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Mar 29, 2004
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Boston, MA
looking at what people post in several threads about intel performance in photoshop or even games i have a hard time believing these claims.

dual powermacs are about as fast as pentiums in most applications, sometimes they are faster, sometimes slower. but how can a single pentium suddenly be in all tasks that much faster than a dual g5? especially when the software is not native or not really optimized for intel?

and all the data presented is " boots faster" or "snaps to screen" for browsers.

come on, without actual data this is useless! lets see when the intel systems are there how many apps will really run smoothly under rosetta. lets see how many apps will run natively under intel reliably and fast.
i think this article gives some subjective impression of some guy, nothing more. whatever he says seems not really consistent with experience (thinking at all the work wintels i know).

unless intel chips work under os x twice as efficient as under windows i see no basis for such a quantum leap.

i still plan to buy a PPC based powermac or imac this year. at least it will run the software i own reliably and fast for the next three years.
 

Jedi128

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Jul 7, 2005
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New York, NY
Quote:
Originally Posted by MUCKYFINGERS
I thought there was no need for an x86 for PPC emulator, since programs will be compiled with the option of making both PPC code and x86 code, right?

Quote: that was my understanding, yes. both images will be included and it will automatically install the correct one for your architecture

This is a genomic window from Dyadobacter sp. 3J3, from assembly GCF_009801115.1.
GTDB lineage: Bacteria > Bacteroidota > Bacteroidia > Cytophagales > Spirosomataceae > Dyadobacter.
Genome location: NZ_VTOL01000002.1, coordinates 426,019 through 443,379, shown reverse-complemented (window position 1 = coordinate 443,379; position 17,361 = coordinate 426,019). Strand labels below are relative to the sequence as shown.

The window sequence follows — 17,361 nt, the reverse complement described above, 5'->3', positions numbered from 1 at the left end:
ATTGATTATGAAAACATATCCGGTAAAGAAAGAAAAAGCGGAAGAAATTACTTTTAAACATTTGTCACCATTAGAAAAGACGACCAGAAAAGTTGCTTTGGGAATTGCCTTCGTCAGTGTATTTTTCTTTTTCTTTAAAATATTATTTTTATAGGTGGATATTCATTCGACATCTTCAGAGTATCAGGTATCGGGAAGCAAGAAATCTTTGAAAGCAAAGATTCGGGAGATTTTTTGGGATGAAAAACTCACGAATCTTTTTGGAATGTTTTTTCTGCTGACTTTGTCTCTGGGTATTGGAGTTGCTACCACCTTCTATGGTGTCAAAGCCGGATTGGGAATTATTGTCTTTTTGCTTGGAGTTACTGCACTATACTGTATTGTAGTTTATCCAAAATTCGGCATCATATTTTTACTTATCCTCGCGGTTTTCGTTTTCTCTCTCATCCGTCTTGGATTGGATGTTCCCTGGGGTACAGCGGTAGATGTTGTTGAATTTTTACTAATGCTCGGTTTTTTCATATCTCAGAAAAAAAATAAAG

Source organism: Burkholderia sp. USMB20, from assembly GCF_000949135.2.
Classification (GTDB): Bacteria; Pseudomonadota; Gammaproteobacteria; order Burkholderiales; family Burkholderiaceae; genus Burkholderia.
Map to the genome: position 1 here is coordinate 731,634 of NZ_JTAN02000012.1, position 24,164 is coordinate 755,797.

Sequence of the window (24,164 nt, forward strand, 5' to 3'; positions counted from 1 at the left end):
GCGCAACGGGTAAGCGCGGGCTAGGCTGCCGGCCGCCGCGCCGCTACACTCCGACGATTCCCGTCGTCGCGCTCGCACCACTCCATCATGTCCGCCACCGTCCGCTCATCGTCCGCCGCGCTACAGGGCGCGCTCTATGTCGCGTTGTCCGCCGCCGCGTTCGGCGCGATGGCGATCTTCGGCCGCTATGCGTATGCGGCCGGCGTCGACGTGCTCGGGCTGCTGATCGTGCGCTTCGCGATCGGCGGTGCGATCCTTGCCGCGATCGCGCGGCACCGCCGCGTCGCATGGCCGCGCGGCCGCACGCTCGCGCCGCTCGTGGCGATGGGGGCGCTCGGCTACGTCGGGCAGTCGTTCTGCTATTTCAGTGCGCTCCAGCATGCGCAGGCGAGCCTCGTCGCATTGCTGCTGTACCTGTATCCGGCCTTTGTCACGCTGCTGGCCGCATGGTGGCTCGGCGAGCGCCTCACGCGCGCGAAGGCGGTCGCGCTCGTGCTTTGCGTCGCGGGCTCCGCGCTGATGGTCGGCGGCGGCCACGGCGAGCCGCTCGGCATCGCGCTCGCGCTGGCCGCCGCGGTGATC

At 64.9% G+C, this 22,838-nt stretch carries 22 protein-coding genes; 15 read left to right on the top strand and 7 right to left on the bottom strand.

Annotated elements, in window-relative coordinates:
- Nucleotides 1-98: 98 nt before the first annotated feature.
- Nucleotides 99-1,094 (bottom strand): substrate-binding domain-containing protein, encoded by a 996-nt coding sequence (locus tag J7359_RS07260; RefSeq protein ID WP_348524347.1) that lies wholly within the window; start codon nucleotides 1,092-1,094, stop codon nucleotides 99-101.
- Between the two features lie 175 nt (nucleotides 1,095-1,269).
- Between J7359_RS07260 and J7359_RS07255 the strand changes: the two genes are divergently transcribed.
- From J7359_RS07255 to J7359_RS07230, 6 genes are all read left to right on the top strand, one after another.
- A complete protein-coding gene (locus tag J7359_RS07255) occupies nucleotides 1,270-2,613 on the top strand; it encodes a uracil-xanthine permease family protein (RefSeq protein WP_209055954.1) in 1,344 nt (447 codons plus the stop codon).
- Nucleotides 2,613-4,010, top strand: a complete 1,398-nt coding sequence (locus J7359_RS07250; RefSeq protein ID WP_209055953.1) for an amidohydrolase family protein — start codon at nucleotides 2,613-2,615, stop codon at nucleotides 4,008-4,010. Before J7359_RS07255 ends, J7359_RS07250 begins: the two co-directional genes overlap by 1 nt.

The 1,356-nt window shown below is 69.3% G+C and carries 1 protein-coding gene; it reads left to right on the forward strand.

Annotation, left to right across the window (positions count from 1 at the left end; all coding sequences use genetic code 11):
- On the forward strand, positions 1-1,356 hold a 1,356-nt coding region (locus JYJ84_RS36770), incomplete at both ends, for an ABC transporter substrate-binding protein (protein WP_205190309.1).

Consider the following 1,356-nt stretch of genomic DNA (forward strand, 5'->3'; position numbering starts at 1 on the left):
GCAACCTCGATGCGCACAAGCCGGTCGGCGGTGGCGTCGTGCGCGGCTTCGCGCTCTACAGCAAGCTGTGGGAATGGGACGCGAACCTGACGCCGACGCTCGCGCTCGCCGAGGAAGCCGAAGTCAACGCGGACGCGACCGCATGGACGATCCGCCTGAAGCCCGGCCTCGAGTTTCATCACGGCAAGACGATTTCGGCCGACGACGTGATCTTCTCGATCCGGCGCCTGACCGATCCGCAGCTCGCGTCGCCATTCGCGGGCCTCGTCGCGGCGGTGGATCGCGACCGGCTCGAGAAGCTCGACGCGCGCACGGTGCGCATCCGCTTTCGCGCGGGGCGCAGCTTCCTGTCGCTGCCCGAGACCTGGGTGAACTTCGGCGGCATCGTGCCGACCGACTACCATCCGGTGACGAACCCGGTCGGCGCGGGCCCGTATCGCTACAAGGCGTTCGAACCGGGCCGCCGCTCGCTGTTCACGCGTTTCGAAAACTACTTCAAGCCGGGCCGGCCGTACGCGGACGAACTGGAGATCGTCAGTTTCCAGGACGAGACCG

Umm, ya guys... Did everyone catch that WWDC videocast? Jobs said that all the new software will be coded as Intel/PPC. And then there will be the older PPC only that will run on rosetta. So, there is no intel only software. It is either PPC only or Intel/PPC. Now rosetta allows you to run PPC only on an intel. So if you think about it, if you buy the last PPC, it will beable to run new software and old without rosetta. So its more of just what processor you want, since the all software will run on both, just a little slower on intel.
 

Jedi128

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Jul 7, 2005
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I've been planning on buying a Powerbook mid 06 for sometime now, always thinking I'd have one of the first G5 Powerbooks. I guess now it will most likely be a intel chip running my Powerbook. If given a choice (between intel or PPC) however, it would be hard to decide..... I might just go with PPC, becuase as I stated earlier, all the new and old software will run at native speed. PPC might just be the better buy untill the software market catches up of course. I'm just saying that If you're buying a computer next year, get a PPC, however if you're buying a computer in 07 or 08 its probably safe to get a intel.
 

dejo